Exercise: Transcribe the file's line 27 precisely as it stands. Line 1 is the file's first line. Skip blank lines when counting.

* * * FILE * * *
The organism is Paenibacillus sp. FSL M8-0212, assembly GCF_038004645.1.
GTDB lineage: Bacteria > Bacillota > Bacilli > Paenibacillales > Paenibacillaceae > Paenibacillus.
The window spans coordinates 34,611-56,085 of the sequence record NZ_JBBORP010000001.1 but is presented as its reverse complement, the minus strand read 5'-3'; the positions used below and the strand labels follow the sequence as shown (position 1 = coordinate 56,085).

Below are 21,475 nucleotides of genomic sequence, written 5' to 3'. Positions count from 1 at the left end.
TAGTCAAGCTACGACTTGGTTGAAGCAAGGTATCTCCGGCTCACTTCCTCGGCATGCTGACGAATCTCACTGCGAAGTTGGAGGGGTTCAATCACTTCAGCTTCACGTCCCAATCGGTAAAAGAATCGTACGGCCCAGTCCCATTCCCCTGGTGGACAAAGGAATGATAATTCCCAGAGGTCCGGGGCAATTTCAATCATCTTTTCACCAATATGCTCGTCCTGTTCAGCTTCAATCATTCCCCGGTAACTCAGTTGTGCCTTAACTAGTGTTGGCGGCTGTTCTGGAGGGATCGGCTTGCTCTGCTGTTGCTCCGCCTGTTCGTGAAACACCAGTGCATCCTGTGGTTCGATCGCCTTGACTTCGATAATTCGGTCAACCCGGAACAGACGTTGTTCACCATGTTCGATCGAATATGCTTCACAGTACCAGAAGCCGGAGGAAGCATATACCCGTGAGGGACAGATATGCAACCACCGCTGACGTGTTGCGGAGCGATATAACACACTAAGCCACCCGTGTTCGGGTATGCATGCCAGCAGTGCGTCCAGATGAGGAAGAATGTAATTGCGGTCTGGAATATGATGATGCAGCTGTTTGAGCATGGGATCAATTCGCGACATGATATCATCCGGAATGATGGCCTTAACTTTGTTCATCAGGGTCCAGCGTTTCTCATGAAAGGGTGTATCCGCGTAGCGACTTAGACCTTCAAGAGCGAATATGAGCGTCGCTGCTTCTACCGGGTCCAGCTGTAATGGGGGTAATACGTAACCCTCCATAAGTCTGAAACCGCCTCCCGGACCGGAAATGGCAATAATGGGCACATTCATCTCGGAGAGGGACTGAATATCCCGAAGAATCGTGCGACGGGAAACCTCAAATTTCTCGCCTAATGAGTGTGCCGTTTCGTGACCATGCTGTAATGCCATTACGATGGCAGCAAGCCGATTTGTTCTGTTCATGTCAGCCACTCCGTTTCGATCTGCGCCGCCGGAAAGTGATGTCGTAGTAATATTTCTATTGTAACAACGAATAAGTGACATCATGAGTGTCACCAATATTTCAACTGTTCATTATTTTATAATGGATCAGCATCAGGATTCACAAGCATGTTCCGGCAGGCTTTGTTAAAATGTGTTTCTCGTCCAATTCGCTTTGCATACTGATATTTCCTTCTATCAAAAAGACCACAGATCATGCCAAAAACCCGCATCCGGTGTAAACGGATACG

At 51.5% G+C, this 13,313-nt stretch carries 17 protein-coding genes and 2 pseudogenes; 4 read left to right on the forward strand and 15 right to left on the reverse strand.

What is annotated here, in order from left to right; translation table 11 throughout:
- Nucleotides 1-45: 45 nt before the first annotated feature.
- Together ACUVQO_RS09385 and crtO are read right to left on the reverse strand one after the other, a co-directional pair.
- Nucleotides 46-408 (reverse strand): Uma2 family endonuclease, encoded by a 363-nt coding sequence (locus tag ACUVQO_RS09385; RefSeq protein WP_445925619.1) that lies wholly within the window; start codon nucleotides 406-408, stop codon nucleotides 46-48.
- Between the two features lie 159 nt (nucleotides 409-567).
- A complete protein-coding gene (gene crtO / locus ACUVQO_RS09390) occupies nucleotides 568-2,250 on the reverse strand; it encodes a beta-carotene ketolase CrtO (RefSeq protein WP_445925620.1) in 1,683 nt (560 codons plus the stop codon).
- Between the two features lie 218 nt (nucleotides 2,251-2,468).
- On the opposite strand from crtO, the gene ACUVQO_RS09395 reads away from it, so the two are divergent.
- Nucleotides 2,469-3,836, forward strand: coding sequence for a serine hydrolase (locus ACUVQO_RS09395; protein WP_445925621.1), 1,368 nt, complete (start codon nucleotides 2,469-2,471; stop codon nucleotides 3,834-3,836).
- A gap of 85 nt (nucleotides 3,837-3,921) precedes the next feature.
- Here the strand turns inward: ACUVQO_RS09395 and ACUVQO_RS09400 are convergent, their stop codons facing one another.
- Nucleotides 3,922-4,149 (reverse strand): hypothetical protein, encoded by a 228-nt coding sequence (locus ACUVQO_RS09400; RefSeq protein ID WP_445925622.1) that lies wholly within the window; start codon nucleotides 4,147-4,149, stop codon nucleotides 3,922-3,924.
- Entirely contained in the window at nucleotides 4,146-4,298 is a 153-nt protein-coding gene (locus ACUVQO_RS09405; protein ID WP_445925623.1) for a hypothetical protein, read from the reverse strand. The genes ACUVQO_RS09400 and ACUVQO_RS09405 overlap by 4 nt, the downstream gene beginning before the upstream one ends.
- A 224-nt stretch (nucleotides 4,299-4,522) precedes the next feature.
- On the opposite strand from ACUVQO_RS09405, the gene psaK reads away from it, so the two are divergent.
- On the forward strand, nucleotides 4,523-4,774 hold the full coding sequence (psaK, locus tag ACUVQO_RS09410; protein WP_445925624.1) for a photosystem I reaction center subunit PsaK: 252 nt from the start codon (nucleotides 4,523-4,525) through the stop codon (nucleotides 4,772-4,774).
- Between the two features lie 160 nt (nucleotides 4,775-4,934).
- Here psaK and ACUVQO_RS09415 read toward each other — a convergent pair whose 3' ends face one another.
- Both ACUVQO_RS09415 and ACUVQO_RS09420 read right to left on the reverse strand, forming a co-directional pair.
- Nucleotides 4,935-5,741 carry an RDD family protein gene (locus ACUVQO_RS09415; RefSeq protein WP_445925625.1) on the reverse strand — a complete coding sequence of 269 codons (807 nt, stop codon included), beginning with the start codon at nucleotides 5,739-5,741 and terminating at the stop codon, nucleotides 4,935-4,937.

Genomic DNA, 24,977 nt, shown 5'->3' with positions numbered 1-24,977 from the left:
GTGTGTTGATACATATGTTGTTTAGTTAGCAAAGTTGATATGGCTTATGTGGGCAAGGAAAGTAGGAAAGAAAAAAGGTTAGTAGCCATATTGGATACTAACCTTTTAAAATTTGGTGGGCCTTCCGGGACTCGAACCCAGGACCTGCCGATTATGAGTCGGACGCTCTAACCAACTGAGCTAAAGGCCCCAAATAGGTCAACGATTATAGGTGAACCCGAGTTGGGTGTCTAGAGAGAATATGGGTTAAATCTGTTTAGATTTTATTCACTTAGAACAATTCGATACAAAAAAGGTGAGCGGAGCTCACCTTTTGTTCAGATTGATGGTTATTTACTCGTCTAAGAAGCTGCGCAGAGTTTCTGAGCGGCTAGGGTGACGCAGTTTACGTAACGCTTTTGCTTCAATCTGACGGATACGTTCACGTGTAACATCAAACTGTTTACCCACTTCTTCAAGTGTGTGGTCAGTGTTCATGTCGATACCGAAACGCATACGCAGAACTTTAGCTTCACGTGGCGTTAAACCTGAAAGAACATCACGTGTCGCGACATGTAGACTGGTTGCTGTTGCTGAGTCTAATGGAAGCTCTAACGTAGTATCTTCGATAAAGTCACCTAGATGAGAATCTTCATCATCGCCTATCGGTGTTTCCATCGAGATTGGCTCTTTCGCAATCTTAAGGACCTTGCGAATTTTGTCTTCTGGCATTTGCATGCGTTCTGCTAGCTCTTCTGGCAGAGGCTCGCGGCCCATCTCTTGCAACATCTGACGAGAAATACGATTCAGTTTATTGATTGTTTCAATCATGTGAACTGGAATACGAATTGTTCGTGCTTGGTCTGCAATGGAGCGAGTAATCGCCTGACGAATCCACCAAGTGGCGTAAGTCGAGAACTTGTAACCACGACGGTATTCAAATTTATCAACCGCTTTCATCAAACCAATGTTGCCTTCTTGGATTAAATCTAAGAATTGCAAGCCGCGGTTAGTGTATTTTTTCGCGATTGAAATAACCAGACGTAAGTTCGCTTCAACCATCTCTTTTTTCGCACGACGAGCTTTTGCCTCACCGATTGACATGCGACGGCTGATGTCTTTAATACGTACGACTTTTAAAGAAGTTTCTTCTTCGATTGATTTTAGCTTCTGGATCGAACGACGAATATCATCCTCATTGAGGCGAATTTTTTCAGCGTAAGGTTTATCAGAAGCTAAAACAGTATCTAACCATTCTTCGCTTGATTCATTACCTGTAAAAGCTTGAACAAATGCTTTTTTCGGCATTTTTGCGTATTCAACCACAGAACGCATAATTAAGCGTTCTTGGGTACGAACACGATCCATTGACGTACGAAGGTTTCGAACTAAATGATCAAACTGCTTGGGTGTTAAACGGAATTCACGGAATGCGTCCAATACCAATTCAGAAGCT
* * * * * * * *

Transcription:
Genomic DNA, 24,977 nt, shown 5'->3' with positions numbered 1-24,977 from the left: